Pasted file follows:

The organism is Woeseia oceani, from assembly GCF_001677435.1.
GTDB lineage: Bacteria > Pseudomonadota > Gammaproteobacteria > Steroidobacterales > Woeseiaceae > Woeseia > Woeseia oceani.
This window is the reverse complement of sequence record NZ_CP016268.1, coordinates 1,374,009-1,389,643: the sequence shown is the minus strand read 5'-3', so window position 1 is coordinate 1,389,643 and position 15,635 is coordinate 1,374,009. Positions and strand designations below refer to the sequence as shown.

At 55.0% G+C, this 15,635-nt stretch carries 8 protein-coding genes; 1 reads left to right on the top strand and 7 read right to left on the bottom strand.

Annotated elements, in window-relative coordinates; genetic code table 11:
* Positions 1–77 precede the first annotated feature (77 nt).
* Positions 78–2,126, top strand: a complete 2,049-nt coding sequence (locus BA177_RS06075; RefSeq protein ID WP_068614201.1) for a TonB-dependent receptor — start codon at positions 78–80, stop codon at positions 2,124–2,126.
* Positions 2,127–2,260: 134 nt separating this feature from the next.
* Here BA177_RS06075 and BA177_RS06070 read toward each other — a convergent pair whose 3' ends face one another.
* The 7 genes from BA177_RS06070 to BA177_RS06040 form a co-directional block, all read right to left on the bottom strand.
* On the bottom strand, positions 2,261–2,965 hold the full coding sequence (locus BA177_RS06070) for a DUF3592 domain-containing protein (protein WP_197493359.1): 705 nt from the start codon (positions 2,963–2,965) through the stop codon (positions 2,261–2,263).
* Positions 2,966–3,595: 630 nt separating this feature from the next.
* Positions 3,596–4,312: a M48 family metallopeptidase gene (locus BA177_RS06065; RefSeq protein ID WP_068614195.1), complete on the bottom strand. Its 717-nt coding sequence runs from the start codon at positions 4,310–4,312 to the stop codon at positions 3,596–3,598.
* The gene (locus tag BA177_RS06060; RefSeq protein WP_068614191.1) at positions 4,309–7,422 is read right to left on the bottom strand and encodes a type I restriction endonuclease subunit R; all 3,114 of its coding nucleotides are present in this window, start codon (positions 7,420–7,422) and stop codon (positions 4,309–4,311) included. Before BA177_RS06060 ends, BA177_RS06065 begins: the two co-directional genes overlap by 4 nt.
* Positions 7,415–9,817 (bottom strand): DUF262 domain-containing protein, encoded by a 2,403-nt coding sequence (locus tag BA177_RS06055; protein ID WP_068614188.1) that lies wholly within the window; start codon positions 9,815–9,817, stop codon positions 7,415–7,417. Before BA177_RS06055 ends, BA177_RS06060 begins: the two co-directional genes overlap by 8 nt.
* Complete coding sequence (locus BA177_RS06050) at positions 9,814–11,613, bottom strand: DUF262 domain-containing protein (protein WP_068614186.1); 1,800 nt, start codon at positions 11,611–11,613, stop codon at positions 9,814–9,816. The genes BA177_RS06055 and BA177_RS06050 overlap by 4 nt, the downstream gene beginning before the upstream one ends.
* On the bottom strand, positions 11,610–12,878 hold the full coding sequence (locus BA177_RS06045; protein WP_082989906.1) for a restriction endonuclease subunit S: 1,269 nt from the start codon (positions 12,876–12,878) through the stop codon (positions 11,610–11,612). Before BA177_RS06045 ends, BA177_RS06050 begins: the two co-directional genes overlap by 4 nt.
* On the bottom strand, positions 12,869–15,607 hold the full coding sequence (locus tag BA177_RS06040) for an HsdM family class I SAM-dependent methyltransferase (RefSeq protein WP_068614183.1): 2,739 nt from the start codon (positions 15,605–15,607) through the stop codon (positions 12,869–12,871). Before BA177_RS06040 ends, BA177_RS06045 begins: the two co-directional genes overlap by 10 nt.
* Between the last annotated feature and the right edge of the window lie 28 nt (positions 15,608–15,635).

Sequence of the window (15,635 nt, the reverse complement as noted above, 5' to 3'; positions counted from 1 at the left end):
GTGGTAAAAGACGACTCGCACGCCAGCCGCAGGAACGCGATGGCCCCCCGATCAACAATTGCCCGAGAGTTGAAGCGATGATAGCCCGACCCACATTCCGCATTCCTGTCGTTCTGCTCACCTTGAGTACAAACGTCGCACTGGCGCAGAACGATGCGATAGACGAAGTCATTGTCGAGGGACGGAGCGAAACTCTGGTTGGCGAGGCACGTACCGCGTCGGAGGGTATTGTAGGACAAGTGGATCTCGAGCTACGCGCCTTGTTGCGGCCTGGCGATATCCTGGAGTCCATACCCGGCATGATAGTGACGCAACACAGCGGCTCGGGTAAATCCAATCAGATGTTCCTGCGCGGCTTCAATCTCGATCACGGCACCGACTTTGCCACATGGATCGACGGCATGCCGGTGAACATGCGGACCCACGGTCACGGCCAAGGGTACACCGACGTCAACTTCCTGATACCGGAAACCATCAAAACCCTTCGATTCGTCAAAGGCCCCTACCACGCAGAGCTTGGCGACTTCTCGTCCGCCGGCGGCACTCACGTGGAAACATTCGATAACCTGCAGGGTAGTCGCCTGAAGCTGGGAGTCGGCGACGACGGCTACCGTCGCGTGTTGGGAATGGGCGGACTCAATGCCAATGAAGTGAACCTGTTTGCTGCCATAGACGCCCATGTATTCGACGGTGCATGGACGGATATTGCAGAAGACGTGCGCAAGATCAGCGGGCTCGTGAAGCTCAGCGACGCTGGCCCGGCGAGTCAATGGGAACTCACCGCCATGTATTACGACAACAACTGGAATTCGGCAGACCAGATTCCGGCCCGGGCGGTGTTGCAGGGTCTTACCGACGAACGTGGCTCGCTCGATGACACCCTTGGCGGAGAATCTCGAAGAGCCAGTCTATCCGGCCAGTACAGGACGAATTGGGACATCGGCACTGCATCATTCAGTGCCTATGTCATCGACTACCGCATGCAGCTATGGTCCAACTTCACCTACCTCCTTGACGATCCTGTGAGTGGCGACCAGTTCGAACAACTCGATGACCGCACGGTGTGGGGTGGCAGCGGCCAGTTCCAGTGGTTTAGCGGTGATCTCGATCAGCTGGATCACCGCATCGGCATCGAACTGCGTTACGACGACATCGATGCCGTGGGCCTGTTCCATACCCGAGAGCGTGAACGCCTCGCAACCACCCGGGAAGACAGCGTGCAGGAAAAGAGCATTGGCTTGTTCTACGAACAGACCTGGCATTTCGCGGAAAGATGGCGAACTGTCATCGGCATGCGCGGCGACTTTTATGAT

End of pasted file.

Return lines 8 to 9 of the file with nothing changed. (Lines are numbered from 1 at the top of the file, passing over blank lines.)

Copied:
* Positions 2,127–2,260: 134 nt separating this feature from the next.
* Here BA177_RS06075 and BA177_RS06070 read toward each other — a convergent pair whose 3' ends face one another.